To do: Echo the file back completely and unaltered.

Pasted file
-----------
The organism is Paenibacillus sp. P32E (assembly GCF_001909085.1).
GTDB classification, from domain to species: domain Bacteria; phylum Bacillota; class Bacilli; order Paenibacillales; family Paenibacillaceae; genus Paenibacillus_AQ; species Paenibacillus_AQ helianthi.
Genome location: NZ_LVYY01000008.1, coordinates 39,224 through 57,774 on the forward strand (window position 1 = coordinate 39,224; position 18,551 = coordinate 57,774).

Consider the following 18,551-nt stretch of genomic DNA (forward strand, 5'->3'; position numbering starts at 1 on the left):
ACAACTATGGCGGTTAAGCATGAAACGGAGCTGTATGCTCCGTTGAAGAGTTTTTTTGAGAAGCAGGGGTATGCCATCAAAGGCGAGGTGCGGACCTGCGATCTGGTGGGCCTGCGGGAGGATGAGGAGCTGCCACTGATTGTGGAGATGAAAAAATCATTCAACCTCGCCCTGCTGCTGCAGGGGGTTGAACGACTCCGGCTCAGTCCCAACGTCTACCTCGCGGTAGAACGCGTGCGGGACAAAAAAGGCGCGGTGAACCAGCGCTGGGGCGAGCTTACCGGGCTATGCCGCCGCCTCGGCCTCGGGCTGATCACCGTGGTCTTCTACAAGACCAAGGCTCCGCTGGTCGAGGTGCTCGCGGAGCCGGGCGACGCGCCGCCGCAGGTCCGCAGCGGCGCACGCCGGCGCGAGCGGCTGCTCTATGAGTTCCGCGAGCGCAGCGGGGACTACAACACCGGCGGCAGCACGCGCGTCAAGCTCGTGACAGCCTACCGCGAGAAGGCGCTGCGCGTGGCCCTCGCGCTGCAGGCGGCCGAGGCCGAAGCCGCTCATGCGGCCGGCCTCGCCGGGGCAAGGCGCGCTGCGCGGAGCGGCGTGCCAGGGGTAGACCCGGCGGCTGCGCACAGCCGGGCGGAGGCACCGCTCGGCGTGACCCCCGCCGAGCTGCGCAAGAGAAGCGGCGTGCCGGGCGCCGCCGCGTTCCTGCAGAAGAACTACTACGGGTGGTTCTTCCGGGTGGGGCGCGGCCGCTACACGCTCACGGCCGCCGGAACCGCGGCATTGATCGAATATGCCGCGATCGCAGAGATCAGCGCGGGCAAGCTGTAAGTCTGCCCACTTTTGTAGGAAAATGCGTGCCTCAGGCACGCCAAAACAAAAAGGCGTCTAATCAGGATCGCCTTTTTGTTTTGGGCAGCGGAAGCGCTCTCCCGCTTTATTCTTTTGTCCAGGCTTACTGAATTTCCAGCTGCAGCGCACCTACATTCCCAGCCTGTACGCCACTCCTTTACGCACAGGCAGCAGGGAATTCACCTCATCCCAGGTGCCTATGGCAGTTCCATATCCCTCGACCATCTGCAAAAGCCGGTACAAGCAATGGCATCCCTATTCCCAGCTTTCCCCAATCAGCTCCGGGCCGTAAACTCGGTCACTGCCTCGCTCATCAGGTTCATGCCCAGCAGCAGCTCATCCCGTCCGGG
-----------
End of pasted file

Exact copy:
The organism is Paenibacillus sp. P32E (assembly GCF_001909085.1).
GTDB classification, from domain to species: domain Bacteria; phylum Bacillota; class Bacilli; order Paenibacillales; family Paenibacillaceae; genus Paenibacillus_AQ; species Paenibacillus_AQ helianthi.
Genome location: NZ_LVYY01000008.1, coordinates 39,224 through 57,774 on the forward strand (window position 1 = coordinate 39,224; position 18,551 = coordinate 57,774).

Consider the following 18,551-nt stretch of genomic DNA (forward strand, 5'->3'; position numbering starts at 1 on the left):
ACAACTATGGCGGTTAAGCATGAAACGGAGCTGTATGCTCCGTTGAAGAGTTTTTTTGAGAAGCAGGGGTATGCCATCAAAGGCGAGGTGCGGACCTGCGATCTGGTGGGCCTGCGGGAGGATGAGGAGCTGCCACTGATTGTGGAGATGAAAAAATCATTCAACCTCGCCCTGCTGCTGCAGGGGGTTGAACGACTCCGGCTCAGTCCCAACGTCTACCTCGCGGTAGAACGCGTGCGGGACAAAAAAGGCGCGGTGAACCAGCGCTGGGGCGAGCTTACCGGGCTATGCCGCCGCCTCGGCCTCGGGCTGATCACCGTGGTCTTCTACAAGACCAAGGCTCCGCTGGTCGAGGTGCTCGCGGAGCCGGGCGACGCGCCGCCGCAGGTCCGCAGCGGCGCACGCCGGCGCGAGCGGCTGCTCTATGAGTTCCGCGAGCGCAGCGGGGACTACAACACCGGCGGCAGCACGCGCGTCAAGCTCGTGACAGCCTACCGCGAGAAGGCGCTGCGCGTGGCCCTCGCGCTGCAGGCGGCCGAGGCCGAAGCCGCTCATGCGGCCGGCCTCGCCGGGGCAAGGCGCGCTGCGCGGAGCGGCGTGCCAGGGGTAGACCCGGCGGCTGCGCACAGCCGGGCGGAGGCACCGCTCGGCGTGACCCCCGCCGAGCTGCGCAAGAGAAGCGGCGTGCCGGGCGCCGCCGCGTTCCTGCAGAAGAACTACTACGGGTGGTTCTTCCGGGTGGGGCGCGGCCGCTACACGCTCACGGCCGCCGGAACCGCGGCATTGATCGAATATGCCGCGATCGCAGAGATCAGCGCGGGCAAGCTGTAAGTCTGCCCACTTTTGTAGGAAAATGCGTGCCTCAGGCACGCCAAAACAAAAAGGCGTCTAATCAGGATCGCCTTTTTGTTTTGGGCAGCGGAAGCGCTCTCCCGCTTTATTCTTTTGTCCAGGCTTACTGAATTTCCAGCTGCAGCGCACCTACATTCCCAGCCTGTACGCCACTCCTTTACGCACAGGCAGCAGGGAATTCACCTCATCCCAGGTGCCTATGGCAGTTCCATATCCCTCGACCATCTGCAAAAGCCGGTACAAGCAATGGCATCCCTATTCCCAGCTTTCCCCAATCAGCTCCGGGCCGTAAACTCGGTCACTGCCTCGCTCATCAGGTTCATGCCCAGCAGCAGCTCATCCCGTCCGGG